“The origins of the word urge contain both the idea of pushing forward, forcing, but also to fasten or to tie. I turn to the urges of others and attempt to inhabit them through translation. I tie myself to someone else’s work, and the practice that emerges—the conflict of translation—can lead me into language, into saying, into translation’s agonistic pleasures of wayward mimicry and irresolution.
I have recently been sleepless and so I read poetry for comfort in the hours that are no longer night but not yet dawn, the tiny hours. I am reading to situate myself in a new place (Gothenburg, Sweden) and to close in on a faraway home (New York). These night-mornings, I am reading a sprawl: Khashayar Naderehvandi’s Allting glittrar och ingenting tar slut (Norstedts, 2016), rereading Thi Bui’s The Best We Could Do (Abrams ComicArts, 2017), la paperson’s A Third University Is Possible (University of Minnesota Press, 2017), Imri Sandström’s Det kommande skallet / The Coming Shall (Gothenburg, Autor, 2017). I read not in order to write but in order to feel like a writer, to believe it. The reading becomes a kind of evidence.”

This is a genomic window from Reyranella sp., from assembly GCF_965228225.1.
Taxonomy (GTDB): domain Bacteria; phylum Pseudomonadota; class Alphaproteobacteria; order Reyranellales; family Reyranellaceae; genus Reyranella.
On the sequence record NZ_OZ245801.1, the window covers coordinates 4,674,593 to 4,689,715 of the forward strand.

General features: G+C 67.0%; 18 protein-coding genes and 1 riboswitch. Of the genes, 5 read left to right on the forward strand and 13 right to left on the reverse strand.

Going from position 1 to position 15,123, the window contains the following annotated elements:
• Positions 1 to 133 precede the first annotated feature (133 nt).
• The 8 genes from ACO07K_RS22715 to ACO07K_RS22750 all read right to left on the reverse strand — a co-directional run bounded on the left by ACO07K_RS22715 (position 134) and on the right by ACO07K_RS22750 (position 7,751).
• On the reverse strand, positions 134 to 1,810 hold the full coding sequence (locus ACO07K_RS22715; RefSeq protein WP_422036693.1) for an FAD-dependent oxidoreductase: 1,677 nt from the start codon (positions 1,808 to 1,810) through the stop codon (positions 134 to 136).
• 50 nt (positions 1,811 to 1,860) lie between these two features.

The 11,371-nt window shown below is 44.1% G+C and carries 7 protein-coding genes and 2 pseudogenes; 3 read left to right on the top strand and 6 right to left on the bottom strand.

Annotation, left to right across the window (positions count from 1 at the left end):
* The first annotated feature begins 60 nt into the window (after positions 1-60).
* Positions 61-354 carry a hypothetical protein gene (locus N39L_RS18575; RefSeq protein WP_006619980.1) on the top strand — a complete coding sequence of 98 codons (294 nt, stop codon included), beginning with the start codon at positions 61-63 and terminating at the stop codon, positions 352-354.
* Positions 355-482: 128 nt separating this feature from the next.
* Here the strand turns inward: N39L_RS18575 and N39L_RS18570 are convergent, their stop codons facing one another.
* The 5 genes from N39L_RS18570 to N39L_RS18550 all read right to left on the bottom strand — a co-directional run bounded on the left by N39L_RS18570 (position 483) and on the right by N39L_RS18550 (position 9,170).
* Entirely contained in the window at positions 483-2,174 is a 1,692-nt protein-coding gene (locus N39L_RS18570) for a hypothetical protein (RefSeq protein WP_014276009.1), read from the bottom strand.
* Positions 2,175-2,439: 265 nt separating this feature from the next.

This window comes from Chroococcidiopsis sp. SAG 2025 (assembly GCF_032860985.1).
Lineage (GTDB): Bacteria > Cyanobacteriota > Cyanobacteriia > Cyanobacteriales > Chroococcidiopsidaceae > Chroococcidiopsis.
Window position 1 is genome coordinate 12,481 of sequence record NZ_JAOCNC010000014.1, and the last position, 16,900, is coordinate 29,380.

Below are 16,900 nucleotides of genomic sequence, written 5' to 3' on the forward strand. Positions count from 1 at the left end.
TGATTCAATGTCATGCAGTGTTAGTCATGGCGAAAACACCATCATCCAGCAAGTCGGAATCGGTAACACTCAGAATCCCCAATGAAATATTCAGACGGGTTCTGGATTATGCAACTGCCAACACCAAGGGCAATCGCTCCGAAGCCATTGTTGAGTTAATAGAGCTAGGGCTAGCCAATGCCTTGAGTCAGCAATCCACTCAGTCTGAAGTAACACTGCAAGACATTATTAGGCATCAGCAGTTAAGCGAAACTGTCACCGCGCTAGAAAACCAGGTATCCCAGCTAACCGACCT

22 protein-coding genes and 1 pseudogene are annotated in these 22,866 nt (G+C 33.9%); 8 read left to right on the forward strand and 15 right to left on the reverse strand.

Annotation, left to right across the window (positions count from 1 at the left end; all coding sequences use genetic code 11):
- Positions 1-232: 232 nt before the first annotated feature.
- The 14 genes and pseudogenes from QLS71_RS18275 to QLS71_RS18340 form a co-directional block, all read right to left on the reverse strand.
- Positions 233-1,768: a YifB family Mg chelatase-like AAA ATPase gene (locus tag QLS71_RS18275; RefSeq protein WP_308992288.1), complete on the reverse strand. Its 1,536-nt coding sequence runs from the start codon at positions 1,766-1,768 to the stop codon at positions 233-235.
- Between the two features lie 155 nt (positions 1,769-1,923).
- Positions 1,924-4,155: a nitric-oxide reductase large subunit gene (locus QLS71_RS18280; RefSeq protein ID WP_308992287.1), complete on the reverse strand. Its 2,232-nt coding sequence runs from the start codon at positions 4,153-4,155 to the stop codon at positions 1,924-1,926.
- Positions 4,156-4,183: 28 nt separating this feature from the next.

—Jennifer Hayashida, author of A Machine Wrote This Song (Gramma Press, 2018)